Envoy cites ‘quiet war’ between Chad, Sudan

N’DJAMENA (AFP) — A “quiet war” is under way between Chad and Sudan fuelled by instability in the western Sudanese region of Darfur, a special US envoy said here Saturday.

Andrew Natsios, Washington’s special envoy to Darfur, said he had asked leaders of both sides to stop supporting rebel movements on each others’ territories.

“There’s in fact a quiet war going on between the two countries, which is related in my view to the instability in Darfur,” he said in the Chadian capital after days of talks with government and rebel leaders.

“I asked [Sudanese President Omar] Bashir to stop supporting Chadian rebels that are destabilising Chad and I asked the Chadian government to stop supporting rebels in Darfur,” he said.

“Unless both governments are cooperating, we are not going to have an end to the war.” Natsios held talks with Chadian President Idriss Deby Itno and other officials here on Thursday and met rebel leaders in the area bordering Darfur on Friday. He met Sudanese officials in Khartoum last month.

His visit is part of international efforts to convince the Sudanese government to allow the deployment of some 20,000 UN-led peacekeepers to Darfur.

More than 200,000 people have died and 2.5 million fled their homes in Darfur as a result of a four-year-old war pitting ethnic African rebels against government troops and group armed by the Arab-led Sudanese administration.

Khartoum has rejected allegations that it is backing cross-border attacks by Chadian and Central African Republic (CAR) insurgents and in turn accuses Chad and CAR of supporting rebels in Darfur.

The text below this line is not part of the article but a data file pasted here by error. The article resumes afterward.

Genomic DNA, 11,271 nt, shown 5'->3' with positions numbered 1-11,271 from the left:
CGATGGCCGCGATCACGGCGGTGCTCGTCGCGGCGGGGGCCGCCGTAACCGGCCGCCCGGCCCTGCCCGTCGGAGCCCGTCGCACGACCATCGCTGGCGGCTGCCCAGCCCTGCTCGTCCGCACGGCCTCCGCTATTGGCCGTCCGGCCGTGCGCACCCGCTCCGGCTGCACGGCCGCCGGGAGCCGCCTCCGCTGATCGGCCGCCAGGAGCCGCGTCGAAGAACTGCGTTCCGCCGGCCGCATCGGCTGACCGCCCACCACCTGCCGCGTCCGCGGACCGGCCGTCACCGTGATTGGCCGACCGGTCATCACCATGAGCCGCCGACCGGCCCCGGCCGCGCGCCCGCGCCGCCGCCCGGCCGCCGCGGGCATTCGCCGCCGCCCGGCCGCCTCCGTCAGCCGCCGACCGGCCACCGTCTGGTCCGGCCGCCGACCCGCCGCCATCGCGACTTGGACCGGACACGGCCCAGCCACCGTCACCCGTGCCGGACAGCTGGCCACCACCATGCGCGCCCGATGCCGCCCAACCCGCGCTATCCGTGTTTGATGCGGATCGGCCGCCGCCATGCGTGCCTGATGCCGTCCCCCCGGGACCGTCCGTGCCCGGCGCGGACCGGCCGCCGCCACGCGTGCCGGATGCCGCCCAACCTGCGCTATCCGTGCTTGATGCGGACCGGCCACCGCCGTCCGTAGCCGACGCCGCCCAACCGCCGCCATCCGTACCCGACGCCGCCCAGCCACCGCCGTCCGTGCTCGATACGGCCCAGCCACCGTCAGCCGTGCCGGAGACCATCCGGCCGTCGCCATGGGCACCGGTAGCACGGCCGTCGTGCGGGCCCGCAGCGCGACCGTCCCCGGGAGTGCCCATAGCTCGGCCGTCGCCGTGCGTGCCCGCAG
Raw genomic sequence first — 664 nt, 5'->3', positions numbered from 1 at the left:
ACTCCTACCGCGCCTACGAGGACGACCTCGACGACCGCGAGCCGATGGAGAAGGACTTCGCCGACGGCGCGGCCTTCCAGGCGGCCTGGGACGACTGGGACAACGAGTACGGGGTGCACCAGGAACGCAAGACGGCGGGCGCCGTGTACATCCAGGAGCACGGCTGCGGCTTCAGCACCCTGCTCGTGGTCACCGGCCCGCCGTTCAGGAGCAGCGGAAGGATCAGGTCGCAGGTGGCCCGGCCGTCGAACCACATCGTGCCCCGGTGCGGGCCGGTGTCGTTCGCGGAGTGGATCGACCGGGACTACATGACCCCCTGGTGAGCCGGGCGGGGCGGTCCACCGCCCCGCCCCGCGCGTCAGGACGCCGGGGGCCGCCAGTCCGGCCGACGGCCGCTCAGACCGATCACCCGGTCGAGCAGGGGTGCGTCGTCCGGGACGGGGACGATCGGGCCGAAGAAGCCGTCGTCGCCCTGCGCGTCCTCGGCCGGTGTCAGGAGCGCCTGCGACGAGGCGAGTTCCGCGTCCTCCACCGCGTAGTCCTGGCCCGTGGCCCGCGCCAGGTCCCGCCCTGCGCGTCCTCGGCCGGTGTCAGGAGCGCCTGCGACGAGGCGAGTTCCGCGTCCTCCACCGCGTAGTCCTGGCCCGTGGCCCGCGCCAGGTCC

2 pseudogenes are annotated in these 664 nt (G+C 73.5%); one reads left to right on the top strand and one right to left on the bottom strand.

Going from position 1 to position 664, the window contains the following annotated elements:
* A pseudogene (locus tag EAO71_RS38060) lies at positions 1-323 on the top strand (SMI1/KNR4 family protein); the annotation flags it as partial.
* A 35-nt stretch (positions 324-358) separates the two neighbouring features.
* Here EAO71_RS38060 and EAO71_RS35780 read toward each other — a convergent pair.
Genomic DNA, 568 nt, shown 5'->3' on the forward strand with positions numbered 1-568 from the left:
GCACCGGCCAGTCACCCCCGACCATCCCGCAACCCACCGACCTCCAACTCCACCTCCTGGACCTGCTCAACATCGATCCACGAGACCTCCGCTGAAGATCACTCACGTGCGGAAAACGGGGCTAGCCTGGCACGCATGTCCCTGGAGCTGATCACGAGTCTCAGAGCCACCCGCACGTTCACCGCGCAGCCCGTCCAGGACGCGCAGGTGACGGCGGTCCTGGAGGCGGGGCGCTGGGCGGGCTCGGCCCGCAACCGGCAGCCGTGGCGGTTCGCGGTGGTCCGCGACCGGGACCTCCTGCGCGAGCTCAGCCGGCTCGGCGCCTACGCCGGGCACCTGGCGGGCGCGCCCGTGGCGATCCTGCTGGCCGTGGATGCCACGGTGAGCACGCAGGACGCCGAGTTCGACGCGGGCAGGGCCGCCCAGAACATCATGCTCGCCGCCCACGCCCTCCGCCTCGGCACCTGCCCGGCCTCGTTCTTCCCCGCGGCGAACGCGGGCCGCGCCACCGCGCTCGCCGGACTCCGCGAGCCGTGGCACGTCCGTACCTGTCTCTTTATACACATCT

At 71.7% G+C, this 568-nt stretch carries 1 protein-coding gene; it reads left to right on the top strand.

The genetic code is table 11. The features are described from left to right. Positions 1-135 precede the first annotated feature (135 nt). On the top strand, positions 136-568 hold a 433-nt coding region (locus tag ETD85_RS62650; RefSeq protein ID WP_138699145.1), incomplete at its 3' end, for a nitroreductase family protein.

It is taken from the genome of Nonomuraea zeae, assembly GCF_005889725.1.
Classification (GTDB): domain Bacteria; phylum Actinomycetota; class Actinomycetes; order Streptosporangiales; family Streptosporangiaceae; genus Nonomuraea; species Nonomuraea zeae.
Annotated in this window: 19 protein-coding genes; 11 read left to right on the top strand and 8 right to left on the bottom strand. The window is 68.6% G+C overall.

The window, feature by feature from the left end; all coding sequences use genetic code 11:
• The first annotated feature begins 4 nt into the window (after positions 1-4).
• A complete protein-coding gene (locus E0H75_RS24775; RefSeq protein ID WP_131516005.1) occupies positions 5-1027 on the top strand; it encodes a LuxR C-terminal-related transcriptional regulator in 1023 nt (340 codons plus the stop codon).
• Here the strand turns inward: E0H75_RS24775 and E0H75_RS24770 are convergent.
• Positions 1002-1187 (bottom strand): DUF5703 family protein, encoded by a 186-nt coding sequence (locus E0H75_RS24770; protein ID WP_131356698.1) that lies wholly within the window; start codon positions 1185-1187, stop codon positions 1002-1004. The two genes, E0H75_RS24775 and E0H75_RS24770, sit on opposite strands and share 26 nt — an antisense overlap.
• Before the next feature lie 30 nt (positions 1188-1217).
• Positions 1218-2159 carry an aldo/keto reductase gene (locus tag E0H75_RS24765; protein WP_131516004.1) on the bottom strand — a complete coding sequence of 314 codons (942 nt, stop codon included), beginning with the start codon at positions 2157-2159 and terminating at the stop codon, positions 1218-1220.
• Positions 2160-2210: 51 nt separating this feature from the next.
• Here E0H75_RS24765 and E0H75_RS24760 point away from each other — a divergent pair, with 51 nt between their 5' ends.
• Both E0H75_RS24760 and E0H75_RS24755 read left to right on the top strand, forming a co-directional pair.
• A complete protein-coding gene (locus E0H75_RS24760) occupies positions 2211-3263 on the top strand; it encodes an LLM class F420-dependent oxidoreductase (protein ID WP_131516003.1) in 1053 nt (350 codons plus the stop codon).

The UN is also considering deploying a protection force in Chad and CAR that would shield displaced people and try to deter cross-border raids by insurgent forces.

Natsios said he had urged Sudanese rebel leaders to “consider moving back to the negotiating table in a unified way” and to drop their stated goals of overthrowing the Sudanese government, which were obstructing talks.

“You cannot negotiate with someone you try to overthrow, and I asked them to make a public statement renouncing the use of force to change the regime in Sudan,” he said.

The war in Darfur erupted in February 2003 when rebels from minority tribes in the vast western province took up arms to demand an equal share of national resources, prompting a heavy-handed crackdown from Sudanese government forces and the Janjaweed. The Khartoum government signed a peace agreement in May 2006 with the main faction of the Sudan Liberation Movement/Army, led by Minni Minnawi, but others refused to put their names to the pact.

The United Nations in July called on the Sudanese government to accept the deployment of 20,000 UN peacekeepers to halt the violence in Darfur.

Bashir steadfastly rejected any large-scale UN troop deployment but later endorsed a three-phase plan for the deployment of a “hybrid” AU-UN peacekeeping force.

Sudan has said it is not opposed to the deployment of UN forces inside Chad, as long as they do not cross the border.

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